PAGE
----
- Danger! Weird ways engineers think and talk about disasters in cities, a superb graphical blog by Kate Crawford on the patriarchal nature of the engineering response to the earthquake in Haiti.
- Is racism part of our reluctance to localise humanitarian action? by Hugo Slim. Previously Head of Policy and Humanitarian Diplomacy at the ICRC, Hugo Slim is now ELAC Associate Director and Senior Research Fellow in the Department of Politics and International Relations at Oxford University. He has also written an excellent book, Humanitarian Ethics: A Guide to the Morality of Aid in War and Disaster.
- ODI Report: From the ground up: It’s about time for local humanitarian action. This report from the UK’s pre-eminent thinktank on aid and development explains “that the barrier to greater local action is not a dearth of capacity, but instead the reluctance of international actors – donors, United Nations agencies and international non-governmental organisations – to cede power“.
- A Blueprint for Black Lives Matter in the Development Sector by Hannah Ryder, CEO of the first African Wholly Foreign Owned International Development Consultancy in China – Development Reimagined (DR).
- Aid may be inherently racist and colonial, but altruism is not — that’s a cause for hope, by Arbie Baguios from Aid Re-Imagined, on the contradictions in aid, and the possibilities of a better system.
- #ShiftThePower: A Manifesto for Change, and this letter from 146 local organisations highlighting the dangers of international development organisations whitewashing their operations by only making superficial changes in the name of decolonising their work.
To listen to:
- An excellent explanation of what white privilege is by John Amaechi for BBC Bitesize.
- What Can We Do about the White Savior Complex? A podcast about white saviours with contributions from Lydia Namubiru; Angela Bruce-Raeburn; Solomé Lemma; Jennifer Lentfer; and Teddy Ruge.
- Degan Ali on how Black Lives Matter is also a reckoning for foreign aid and international NGOs. In discussion with Dan Banik, Degan Ali candidly and clearly covers some of the systemic problems and structural racism in humanitarian systems.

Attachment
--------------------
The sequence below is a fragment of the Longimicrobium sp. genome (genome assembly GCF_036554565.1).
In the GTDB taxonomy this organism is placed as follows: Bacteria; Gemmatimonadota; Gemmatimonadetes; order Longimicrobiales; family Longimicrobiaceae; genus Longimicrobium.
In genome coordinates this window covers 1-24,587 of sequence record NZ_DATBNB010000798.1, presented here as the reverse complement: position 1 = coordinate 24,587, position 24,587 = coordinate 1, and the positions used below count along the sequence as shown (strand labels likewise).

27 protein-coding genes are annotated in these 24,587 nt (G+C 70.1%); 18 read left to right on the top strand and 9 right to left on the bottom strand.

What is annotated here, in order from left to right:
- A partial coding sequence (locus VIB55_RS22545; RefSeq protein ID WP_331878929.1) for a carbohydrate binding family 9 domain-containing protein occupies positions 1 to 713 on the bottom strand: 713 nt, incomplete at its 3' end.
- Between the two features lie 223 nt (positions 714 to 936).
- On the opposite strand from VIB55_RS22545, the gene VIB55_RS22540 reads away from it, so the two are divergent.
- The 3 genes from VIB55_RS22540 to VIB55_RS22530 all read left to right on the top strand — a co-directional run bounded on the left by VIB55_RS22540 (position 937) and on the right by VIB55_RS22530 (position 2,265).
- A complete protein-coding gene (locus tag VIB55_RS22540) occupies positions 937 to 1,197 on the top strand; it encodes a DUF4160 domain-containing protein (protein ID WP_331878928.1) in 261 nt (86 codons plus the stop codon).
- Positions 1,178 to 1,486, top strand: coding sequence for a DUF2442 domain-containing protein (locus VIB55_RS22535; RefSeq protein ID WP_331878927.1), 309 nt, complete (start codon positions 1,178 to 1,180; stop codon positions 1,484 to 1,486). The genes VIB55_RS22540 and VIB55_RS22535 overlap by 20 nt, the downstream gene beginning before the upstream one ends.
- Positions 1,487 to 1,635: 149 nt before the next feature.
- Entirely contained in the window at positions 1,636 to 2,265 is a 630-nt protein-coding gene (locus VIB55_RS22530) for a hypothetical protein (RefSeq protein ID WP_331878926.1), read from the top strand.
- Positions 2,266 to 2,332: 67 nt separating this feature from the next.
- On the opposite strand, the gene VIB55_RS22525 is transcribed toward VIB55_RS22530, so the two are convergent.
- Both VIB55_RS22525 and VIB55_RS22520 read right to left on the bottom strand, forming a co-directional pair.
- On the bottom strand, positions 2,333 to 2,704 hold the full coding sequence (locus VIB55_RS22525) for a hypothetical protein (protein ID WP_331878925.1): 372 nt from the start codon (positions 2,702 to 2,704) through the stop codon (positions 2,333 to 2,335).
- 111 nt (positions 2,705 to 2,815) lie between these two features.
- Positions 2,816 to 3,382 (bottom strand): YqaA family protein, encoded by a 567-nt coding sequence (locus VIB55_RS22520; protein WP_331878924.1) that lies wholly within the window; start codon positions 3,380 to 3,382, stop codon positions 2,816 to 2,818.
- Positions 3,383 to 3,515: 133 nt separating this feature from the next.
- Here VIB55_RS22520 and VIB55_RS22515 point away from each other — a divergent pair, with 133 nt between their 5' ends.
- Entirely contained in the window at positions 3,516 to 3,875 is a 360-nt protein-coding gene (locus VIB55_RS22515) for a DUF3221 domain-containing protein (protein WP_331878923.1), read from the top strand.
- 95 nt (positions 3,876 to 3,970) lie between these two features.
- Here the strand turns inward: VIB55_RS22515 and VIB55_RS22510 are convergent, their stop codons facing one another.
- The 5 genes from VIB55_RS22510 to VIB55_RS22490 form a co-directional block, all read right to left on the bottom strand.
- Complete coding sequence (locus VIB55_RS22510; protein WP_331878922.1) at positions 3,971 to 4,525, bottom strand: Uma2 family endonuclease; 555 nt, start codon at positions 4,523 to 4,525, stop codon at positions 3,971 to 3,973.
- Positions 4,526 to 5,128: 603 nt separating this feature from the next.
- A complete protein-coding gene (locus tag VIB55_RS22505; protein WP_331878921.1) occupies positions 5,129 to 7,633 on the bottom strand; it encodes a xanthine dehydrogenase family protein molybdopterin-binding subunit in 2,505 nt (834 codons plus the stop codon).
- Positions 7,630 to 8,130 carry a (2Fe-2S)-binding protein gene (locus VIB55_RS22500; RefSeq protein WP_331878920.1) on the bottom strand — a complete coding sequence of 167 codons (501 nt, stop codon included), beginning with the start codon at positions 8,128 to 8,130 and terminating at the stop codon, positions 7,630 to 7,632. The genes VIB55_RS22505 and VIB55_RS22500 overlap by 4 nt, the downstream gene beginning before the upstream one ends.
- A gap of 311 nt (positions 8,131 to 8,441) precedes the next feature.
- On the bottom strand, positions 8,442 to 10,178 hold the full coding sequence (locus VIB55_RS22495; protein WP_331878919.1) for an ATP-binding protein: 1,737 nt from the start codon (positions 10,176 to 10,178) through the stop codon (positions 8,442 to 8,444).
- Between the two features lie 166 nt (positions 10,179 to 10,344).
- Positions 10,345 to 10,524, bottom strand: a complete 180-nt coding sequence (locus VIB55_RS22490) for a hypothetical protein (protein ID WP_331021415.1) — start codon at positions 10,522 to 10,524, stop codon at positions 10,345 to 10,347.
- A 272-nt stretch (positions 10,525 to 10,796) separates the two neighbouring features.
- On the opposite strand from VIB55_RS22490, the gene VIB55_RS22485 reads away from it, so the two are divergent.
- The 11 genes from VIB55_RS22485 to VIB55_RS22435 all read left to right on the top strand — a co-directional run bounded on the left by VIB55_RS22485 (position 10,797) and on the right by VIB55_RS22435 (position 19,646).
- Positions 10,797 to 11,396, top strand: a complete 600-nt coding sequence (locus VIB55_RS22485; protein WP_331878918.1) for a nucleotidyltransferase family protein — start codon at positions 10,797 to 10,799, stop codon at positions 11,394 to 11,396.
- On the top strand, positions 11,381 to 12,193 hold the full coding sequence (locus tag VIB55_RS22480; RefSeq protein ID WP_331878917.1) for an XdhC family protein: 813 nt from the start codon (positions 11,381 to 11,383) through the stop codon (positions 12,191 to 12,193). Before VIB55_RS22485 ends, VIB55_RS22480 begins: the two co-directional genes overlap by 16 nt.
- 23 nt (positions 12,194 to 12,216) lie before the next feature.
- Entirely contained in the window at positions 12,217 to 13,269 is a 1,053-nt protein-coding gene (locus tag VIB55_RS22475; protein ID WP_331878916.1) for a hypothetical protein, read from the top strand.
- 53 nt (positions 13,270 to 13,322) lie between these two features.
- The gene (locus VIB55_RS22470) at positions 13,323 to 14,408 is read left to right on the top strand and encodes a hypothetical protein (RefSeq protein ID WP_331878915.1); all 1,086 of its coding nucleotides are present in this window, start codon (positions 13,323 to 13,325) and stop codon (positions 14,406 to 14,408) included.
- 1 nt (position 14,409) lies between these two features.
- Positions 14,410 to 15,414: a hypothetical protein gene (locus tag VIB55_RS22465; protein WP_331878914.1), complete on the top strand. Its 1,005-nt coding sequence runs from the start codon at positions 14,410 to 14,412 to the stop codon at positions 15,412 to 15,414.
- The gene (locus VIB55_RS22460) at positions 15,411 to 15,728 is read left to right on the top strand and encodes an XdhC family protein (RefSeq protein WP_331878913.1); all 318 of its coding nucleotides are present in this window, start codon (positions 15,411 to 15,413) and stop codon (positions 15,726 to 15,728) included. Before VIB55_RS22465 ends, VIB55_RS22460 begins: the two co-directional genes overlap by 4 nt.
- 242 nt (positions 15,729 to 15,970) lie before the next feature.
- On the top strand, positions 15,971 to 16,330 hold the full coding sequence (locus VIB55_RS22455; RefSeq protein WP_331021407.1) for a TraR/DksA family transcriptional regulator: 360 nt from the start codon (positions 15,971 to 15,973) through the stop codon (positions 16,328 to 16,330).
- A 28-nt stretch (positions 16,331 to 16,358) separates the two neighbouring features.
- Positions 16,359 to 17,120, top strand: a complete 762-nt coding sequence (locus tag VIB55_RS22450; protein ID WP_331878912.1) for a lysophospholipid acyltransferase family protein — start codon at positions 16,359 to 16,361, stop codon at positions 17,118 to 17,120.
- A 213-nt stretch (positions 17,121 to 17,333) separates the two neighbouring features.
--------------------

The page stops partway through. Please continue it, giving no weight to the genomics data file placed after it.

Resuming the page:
- Rethinking humanitarianism in the midst of #BlackLivesMatter and COVID-19. Panel discussion organised by The New Humanitarian with Candace Rondeau; Uzodinma Iweala; Angela Bruce-Raeburn; Abby Maxman, President & CEO of Oxfam America; Patrick Gathara, cartoonist, writer and commentator on Kenya and international affairs; and Degan Ali, CEO of Adeso.
- How to be Anti-Racist in Aid. Panel discussion organised by Arbie Baguios from Aid Re-Imagined, with Stephanie Kimou, Marie-Rose Romain Mu, Co-Founder of ESPWA & the Haiti Community Foundation, and Naomi Tulay-Solanke, Founder and Executive Director of Community Health Initiative in Liberia. 99 minutes long, and well worth the time because of the sincere, blunt, insightful and informative discussion.
- A discussion between Amos Doornbos (World Vision) and Mo Ali from Aidworks on racism in the aid sector.
It is important to note that most (but not all) of the views and articles above come from those who are working in wealthy donor countries, or for large international organisations. The voices of those working in local community organisations, small NGOs, local government – the voices of those from the communities aid seeks to aid – are not widely published, and are not so easily heard, as strongly put in this piece, Who Speaks for the Global South Recipients of Aid?, by Themrise Khan.